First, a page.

52 Wines in 52 Weeks: The Grill-Friendly Tempranillo

Drink Lists Tempranillo wine
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52 Wines in 52 Weeks: The Grill-Friendly Tempranillo

If you are a red wine person who enjoys applying food to grills over smoldering charcoal and you aren’t a Zinfandel person, a phrase you might want to memorize is “Crianza Rioja.” Tempranillo is a dark-skinned grape that’s often blended with at least a splash of another varietal (Merlot, Garnacha and Cabernet are common examples) to pump up its naturally laid-back aromatic profile, though it can and does make plenty of great varietal wines. Like Pinot Noir, to which is was once thought to be related, it’s a bit of a fussbudget to grow, and prefers chalky soils and a serious day-to-night temperature differential, so its sweet spots tend to be mountainous. Most Tempranillo you’ll stumble into at the store will be from Spain, though it is also grown in Portugal (where it’s one of the grapes used for making port), Australia, and, of course, the “you name it, we’re growing it somewhere” land of the Pacific Northwest. (It’s a relative rarity in California, where, like increasing numbers of human residents, it has trouble making ends meet.)

Tempranillo is capable of being a bit flat (and if you do come across one that is, bear in mind that your disappointing dinner wine will make an excellent sangria, or cocktail mixer), but when it’s happy, it’s a wonderful summer wine with a bright ruby-red color, subdued but pleasant aromatics, and frankly yummy palate-palettes: Frequently berries and baking spice, often plums, sometimes herbs, tobacco, vanilla (especially if it’s in a long-term relationship with oak) and leather. It’s lighter in the mouth than Cabernet (which can also express many of those notes) and a generally easy and low-key summer party wine. You can chill it a bit without bumming it out, and its dirty secret is that it pairs really well with hot dogs. Because of its low acidity it’s also a tomato-safe red, so bust it out alongside your famous lasagna or a caprese salad. It likes corn for whatever reason so keep it in mind if your jam is grits, polenta, or things on tortillas.

Eight Bottles You Need to Try


Abacela Tempranillo Fiesta (Umpqua Valley, OR $23)

These guys are Tempranillo pioneers in Oregon and have a couple of different bottlings; this is the less-costly one and a winner of many awards. Velvety more than leathery, the 2015 vintage is a lush, fruity wine with a plummy nose and palate notes of cherry, spices and vanilla (I taste a bit of a coffee note; my co-taster didn’t). The winemaker recommends Spanish tapas with this and I do not disagree.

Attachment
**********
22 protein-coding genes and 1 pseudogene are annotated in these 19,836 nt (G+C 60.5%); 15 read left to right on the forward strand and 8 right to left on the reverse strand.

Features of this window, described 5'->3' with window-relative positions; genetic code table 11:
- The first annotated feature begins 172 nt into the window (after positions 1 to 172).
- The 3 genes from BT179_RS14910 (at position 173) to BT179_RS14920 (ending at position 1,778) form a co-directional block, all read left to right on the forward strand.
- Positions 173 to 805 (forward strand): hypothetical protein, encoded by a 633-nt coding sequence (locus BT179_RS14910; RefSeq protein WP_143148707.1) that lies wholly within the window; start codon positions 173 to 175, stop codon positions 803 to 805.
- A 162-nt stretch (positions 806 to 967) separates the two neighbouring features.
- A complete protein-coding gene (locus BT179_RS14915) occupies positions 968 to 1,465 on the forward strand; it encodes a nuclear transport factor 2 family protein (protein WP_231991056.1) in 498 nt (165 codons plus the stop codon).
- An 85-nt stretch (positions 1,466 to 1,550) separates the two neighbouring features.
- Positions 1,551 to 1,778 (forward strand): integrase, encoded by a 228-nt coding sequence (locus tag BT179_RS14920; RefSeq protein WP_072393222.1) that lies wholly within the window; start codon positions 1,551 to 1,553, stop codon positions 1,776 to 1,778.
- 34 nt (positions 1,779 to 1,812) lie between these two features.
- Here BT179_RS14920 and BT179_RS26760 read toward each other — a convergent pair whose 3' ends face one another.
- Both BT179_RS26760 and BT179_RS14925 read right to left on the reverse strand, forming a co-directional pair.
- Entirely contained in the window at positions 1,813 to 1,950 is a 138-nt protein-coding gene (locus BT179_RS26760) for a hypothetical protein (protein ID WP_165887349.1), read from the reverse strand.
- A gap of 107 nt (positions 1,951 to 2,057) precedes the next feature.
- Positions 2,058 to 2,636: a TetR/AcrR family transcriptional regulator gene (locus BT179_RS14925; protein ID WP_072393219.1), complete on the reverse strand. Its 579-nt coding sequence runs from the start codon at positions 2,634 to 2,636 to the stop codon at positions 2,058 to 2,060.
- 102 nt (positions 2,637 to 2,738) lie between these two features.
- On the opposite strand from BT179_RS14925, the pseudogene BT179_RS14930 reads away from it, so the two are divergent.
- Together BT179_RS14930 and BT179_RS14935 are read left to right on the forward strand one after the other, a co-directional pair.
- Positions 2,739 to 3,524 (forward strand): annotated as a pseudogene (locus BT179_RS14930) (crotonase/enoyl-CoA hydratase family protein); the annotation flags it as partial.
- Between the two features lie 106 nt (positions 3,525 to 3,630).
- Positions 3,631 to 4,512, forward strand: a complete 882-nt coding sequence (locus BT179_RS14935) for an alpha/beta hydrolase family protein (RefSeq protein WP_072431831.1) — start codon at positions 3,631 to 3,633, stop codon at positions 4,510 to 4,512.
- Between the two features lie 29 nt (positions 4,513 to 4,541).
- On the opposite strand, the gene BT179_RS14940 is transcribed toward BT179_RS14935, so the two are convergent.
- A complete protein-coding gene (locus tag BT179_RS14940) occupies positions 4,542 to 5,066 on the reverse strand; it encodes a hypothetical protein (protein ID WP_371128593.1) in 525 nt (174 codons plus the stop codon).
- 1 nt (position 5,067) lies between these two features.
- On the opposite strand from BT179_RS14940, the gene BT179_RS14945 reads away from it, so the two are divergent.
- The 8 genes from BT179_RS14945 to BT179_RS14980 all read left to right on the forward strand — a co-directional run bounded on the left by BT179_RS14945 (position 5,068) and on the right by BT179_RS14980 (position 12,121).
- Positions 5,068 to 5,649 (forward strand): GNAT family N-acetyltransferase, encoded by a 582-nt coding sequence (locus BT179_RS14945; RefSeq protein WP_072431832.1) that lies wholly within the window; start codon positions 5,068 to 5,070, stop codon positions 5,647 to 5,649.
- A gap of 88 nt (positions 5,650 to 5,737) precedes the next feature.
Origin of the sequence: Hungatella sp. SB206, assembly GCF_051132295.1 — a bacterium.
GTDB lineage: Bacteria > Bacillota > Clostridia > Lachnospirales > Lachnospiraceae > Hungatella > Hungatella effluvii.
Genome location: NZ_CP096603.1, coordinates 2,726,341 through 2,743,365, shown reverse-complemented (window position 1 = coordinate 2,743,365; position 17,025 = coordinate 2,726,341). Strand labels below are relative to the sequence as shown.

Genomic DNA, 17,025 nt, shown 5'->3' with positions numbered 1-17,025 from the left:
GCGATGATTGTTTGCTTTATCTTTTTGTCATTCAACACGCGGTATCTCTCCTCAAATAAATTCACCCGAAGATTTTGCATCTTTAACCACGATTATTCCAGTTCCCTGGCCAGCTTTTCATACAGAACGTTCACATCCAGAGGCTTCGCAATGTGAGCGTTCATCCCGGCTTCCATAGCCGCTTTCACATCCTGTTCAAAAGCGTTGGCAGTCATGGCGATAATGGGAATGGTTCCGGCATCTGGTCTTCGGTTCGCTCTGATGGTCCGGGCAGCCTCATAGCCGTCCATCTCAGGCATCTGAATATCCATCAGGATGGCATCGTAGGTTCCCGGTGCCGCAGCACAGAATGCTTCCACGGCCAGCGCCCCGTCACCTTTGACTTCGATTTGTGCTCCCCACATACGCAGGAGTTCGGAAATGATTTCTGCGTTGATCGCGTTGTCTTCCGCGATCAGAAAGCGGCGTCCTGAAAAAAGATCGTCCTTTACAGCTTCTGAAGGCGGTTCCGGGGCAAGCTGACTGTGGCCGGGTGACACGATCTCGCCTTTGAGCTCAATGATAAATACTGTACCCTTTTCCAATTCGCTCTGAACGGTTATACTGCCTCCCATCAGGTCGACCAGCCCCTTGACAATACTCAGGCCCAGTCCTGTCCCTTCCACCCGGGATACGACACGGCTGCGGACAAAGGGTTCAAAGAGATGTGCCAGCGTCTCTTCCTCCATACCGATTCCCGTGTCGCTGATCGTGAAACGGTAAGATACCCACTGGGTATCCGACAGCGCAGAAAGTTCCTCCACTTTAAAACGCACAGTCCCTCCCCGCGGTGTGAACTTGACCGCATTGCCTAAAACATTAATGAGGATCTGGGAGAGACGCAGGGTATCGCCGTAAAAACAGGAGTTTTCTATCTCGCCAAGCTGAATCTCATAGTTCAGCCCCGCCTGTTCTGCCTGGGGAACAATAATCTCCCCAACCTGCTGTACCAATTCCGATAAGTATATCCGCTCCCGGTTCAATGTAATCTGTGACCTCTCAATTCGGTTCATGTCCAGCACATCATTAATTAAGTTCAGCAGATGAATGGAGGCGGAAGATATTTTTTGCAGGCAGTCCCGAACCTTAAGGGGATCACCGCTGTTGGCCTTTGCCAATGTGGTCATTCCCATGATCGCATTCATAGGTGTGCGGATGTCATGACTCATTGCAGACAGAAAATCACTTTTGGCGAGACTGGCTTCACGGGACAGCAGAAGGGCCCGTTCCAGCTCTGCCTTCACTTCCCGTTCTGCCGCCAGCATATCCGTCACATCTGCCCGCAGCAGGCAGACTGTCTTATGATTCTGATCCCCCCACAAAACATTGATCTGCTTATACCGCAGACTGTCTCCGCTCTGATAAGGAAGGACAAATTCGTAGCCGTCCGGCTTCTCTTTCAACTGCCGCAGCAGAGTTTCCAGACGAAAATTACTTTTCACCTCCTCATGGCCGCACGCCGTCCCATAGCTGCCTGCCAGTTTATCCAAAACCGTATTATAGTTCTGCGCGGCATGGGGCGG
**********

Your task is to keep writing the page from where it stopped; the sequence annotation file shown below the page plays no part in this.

Beronia Rioja Grean Reserva (Rioja, Spain)

Deep red color and a pretty intense nose for a Tempranillo-they can be a little subdued. This one’s got a blackberry component with an array of baking spice and incense notes and, again, a decent ration of vanilla. Chocolate and tobacco on the finish.

Hacienda de Arínzano Red 2012 (Spain $20)

This one’s a blend (80% Tempranillo, 10% Merlot, 10% Cabernet Sauvignon), which gives it a little added vibrancy and depth. Garnet color, primary notes are black fruits, cinnamon, nutmeg, coffee or mocha, and a bit of licorice. Long finish. Not a wallflower.

Flying Dreams Tempranillo 2012 (Columbia Valley, $49)

For some of us this wine is in the “dream on” price tier, but on the other hand, sometimes it’s an occasion. Raspberry dominates this one, and there are lots of spicy and rosy and balsamic undertones (it’s always interesting to me how many Washington reds take on cedar wood notes even if they don’t tend to do so in other regions). The ghost of some good chocolate hangs on the finish, along with pretty typical baking spice characteristics. This wine takes a little time to open up; let it breathe for half an hour before diving in.

Marqués de Riscal Rioja Reserva 2009 (Rioja, Spain $19)

Classic Tempranillo cherry-red color. Complex, spicy, balsamic aromas with notes of ripe dark berries and a lightly toasted quality. Elegant tannins (not a given with this varietal) and a long fresh finish with a slight oaky timbre. If you like lamb, make a note that this wine does too. Substantial seafood dishes are also its friend.

Protos Crianza (Ribera del Duero, Spain, $25)

This is a beauty. Bright red with a garnet edge, raspberry-cherry nose, and a very layered spice-oak-balsam-leather-stone-earth-smoke situation on the palate. Some salinity. Some blackberry-ness. A fairly significant coffee-cacao thing. Yet for all those high-gravitas notes the overall impression is fruitiness and freshness. Intense, long finish.

Vivanco Crianza Rioja (Rioja, Spain $18)

A mostly-Tempranillo with a splash of Graciano. Hallmark bright cherry color. Fresh-tasting, very decent acidity and general “brightness.” Red fruit dominating (cherry, raspberry) with a distinct oak influence and lots of nuanced spicy and stony notes. Pleasant supple texture, hint of smoke on the finish. A great sidekick to basically any Mediterranean-type cuisine.

Vina Pomal Crianza (Rioja, Spain $15)

So, this one’s a little… like that guy you brought home to scare your mom that one time. Rough around the edges? But that’s not a bad thing; “elegant” doesn’t always get the job done. There’s not a ton of fruit to this wine; it’s all about licorice, and when it’s done being about licorice it decides it’s about vanilla, and then it decides to impersonate a Cherry Coke. Feisty tannins. Frisky finish. Not for the timid. Which I’m not.

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